Surrealism and Anarchism
By Pietro Ferrua
Pietro Ferrua’s manifesto “Surrealism and Anarchism” explores little-known and relatively unexamined collaborations between surrealists and anarchists, in particular the surrealist collaboration with “Le Libertaire,” the weekly publication of the Anarchist Federation in France in the early 1950s. Documents such as these are rare, and translations into English are even more obscure. This booklet presents Ferrua’s thoughts on participation of surrealists in anarchist initiatives, and surrealist writings in anarchist publications. The essay also closely examines the tension with anarchist militants who demanded concrete political art, which led to the end of the collaboration in “Le Libertaire” after just fifteen months.
Surrealism and anarchism have always engaged in distinct forms of resistance that share common goals and common ground, providing fertile opportunities for each to galvanize the other: both attack the paradigm of the State, capital, and religion, with surrealism breaching the narrative of control and domination, generally unseen within the wider struggle. This publication looks back to look forward: in what ways can anarchists and surrealists engage in resistance together? What role does surrealist art play in disrupting the oppression of everyday life, loosening the chains which bind us to coercive power, widening a breach for revolutionary action?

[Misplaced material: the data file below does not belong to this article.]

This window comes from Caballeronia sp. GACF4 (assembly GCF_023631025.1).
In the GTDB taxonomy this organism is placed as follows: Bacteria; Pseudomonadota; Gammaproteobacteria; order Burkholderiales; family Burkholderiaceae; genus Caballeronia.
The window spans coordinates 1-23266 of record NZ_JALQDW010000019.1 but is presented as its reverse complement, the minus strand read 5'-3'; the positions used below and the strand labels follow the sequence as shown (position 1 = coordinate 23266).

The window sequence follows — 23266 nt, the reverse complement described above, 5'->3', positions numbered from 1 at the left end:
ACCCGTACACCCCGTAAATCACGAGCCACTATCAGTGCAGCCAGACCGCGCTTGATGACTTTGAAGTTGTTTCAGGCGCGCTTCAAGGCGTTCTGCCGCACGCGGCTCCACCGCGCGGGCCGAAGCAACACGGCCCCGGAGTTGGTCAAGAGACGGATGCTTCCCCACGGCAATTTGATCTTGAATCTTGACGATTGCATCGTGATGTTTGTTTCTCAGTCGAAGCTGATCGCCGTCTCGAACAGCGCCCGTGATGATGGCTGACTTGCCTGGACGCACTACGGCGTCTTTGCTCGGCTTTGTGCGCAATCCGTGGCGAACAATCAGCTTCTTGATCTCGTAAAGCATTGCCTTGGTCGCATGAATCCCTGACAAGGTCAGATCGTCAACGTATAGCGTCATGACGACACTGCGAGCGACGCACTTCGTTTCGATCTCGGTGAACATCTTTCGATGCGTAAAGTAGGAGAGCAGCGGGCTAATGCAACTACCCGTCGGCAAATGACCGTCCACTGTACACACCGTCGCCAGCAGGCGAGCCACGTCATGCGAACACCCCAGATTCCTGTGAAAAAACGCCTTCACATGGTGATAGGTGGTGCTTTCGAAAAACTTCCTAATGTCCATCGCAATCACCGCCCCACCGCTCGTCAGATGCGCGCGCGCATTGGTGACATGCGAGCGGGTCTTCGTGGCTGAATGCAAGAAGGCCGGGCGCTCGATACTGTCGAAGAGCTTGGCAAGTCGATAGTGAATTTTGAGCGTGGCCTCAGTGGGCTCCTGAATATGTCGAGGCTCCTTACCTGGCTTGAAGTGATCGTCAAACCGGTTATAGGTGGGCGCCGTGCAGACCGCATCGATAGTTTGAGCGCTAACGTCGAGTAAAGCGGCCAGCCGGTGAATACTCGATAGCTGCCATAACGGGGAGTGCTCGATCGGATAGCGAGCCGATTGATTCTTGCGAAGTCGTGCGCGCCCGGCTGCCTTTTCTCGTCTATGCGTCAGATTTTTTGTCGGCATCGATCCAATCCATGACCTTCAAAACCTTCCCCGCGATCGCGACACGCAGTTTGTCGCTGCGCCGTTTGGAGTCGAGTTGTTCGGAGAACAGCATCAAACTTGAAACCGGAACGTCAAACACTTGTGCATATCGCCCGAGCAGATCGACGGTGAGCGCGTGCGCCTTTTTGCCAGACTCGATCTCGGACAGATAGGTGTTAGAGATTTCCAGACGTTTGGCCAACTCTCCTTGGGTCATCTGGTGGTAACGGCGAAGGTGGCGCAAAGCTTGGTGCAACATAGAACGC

“Surrealism and Anarchism” includes Ferrua’s 1957 essay “I’ll Risveglio” (“The Awakening”), on the penetration and influence of anarchist ideals in endeavors of science, literature, pedagogy, and psychology. “Let’s look at what needs to be done, at what there is to defend and what there is to destroy,” writes Ferrua.
This booklet features art by Megan Leach, Franklin Rosemont, and Penelope Rosemont.
53pp pocket-size paperback